Press coverage about Cellectis (NASDAQ:CLLS) has been trending positive this week, Accern reports. The research group identifies negative and positive media coverage by analyzing more than 20 million blog and news sources in real time. Accern ranks coverage of publicly-traded companies on a scale of -1 to 1, with scores nearest to one being the most favorable. Cellectis earned a news impact score of 0.25 on Accern’s scale. Accern also assigned news headlines about the biotechnology company an impact score of 45.075306807567 out of 100, meaning that recent media coverage is somewhat unlikely to have an impact on the stock’s share price in the near future.
Several research analysts recently weighed in on CLLS shares. Zacks Investment Research lowered shares of Cellectis from a “buy” rating to a “hold” rating in a research note on Thursday, November 16th. ValuEngine lowered shares of Cellectis from a “hold” rating to a “sell” rating in a research note on Friday, December 1st. Oppenheimer reissued an “outperform” rating and set a $40.00 price objective on shares of Cellectis in a research note on Thursday, December 28th. Finally, BidaskClub raised shares of Cellectis from a “buy” rating to a “strong-buy” rating in a research note on Thursday, January 4th. One investment analyst has rated the stock with a sell rating, two have assigned a hold rating, four have issued a buy rating and one has issued a strong buy rating to the company. Cellectis currently has a consensus rating of “Buy” and an average price target of $37.67.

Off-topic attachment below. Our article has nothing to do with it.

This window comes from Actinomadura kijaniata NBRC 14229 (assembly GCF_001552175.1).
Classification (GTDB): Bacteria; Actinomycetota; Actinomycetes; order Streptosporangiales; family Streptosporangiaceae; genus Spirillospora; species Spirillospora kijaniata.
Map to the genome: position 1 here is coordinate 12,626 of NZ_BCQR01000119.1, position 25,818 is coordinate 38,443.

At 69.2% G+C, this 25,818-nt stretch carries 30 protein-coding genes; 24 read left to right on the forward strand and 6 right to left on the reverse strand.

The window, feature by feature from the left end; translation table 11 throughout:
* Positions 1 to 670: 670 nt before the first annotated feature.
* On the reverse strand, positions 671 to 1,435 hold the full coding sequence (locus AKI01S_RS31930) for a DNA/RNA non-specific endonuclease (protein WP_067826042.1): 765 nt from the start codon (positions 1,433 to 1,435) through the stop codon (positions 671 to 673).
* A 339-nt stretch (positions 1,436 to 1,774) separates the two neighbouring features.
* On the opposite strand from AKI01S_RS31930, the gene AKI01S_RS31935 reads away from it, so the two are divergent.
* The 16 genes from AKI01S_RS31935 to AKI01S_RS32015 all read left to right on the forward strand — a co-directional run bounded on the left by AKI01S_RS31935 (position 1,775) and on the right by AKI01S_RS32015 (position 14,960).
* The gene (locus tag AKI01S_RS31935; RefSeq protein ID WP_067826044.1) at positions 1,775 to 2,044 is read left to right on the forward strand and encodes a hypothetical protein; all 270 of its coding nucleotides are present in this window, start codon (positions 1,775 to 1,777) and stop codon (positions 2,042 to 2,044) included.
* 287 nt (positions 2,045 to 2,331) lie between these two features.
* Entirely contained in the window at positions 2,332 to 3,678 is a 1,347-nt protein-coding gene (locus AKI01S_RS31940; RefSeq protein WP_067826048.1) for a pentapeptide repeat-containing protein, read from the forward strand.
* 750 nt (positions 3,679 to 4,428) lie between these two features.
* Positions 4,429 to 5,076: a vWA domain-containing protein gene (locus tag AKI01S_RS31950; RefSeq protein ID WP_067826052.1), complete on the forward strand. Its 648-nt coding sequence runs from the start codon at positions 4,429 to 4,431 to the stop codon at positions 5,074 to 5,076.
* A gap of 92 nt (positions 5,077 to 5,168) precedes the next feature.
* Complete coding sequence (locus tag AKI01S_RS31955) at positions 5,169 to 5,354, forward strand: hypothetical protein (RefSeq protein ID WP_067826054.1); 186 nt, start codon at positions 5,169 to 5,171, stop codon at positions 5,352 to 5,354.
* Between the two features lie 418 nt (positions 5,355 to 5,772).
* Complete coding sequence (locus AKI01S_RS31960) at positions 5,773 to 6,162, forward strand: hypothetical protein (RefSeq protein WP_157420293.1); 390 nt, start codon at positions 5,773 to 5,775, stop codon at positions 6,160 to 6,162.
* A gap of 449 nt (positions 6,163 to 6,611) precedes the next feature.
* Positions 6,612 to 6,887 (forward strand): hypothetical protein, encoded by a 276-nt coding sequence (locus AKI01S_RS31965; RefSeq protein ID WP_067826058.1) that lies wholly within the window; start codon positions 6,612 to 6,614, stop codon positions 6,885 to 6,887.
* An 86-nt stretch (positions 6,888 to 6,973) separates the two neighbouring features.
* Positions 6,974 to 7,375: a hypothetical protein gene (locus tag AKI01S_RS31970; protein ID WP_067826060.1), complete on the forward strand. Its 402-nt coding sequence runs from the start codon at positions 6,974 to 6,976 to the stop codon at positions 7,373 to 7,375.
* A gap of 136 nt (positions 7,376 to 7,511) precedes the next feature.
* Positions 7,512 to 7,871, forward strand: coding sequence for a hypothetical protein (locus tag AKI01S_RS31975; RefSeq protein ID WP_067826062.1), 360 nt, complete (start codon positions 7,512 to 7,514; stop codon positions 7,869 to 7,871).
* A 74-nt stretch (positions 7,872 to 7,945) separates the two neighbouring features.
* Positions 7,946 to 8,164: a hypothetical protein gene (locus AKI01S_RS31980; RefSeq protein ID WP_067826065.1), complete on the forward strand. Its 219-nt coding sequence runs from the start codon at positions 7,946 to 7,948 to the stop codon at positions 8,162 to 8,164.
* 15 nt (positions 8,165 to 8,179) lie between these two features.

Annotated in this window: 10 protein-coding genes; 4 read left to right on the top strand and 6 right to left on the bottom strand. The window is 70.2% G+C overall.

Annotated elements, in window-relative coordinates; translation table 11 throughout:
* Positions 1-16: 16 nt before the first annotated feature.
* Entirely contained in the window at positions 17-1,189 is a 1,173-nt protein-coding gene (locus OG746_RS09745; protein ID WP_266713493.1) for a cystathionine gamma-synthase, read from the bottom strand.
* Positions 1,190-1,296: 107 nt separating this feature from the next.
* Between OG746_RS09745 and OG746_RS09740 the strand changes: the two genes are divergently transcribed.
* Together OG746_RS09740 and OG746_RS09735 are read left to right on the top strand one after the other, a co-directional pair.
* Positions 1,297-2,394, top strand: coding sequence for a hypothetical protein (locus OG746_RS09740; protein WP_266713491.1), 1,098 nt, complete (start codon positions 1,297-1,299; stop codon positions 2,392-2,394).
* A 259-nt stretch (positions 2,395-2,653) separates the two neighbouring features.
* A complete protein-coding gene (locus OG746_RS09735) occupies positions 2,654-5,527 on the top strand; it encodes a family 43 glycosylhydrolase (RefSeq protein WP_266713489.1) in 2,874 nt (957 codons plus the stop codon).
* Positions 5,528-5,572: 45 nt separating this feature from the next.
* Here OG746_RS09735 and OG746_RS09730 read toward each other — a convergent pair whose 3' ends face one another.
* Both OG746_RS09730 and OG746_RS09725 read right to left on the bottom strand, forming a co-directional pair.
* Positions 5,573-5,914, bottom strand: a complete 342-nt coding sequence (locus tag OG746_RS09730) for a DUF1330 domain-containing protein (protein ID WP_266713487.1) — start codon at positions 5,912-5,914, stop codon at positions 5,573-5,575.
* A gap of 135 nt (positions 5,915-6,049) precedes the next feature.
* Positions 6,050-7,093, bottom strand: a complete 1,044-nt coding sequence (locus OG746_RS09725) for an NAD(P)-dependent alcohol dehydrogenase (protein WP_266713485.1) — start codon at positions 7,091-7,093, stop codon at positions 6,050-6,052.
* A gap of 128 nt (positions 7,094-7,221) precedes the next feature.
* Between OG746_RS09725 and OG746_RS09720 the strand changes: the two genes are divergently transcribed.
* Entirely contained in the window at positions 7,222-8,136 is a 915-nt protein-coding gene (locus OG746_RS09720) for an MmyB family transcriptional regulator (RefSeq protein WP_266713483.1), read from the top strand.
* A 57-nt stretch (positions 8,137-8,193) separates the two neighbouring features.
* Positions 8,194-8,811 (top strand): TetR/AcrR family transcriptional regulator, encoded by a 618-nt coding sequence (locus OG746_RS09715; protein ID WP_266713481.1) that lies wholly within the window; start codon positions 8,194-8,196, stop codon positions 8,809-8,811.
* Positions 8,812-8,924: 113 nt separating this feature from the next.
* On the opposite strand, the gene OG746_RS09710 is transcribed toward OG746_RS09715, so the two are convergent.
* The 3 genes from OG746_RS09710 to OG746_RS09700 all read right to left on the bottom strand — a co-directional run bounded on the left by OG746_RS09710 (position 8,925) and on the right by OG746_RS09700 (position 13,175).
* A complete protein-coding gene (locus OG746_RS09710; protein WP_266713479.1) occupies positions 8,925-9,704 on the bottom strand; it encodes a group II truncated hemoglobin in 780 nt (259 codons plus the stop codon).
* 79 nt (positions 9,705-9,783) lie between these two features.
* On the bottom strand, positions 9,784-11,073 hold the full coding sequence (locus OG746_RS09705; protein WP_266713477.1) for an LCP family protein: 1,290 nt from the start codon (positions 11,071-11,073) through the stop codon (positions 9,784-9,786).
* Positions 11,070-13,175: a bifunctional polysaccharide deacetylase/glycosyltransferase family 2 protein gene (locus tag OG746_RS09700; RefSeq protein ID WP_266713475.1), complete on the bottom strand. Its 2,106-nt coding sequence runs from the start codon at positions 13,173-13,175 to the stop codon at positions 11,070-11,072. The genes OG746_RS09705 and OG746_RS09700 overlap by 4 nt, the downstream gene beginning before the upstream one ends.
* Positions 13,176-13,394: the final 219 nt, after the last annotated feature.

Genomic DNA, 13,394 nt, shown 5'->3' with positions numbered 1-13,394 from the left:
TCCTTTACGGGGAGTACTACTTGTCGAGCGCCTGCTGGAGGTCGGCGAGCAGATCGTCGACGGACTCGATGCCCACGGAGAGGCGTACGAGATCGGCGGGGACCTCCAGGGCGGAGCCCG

Cellectis (NASDAQ CLLS) opened at $32.71 on Wednesday. Cellectis has a one year low of $21.19 and a one year high of $35.07. The firm has a market cap of $1,151.86, a P/E ratio of -13.57 and a beta of 1.94.
Cellectis SA is a France-based company active in the field of genome engineering and genomic surgery. The Company specializes in the research, development and commercialization of rational genome engineering technologies. It has developed an expertise in combining meganucleases with engineered targeting Deoxyribonucleic Acid (DNA) matrices into Meganuclease Recombination Systems (MRS), used for gene excision, correction or replacement.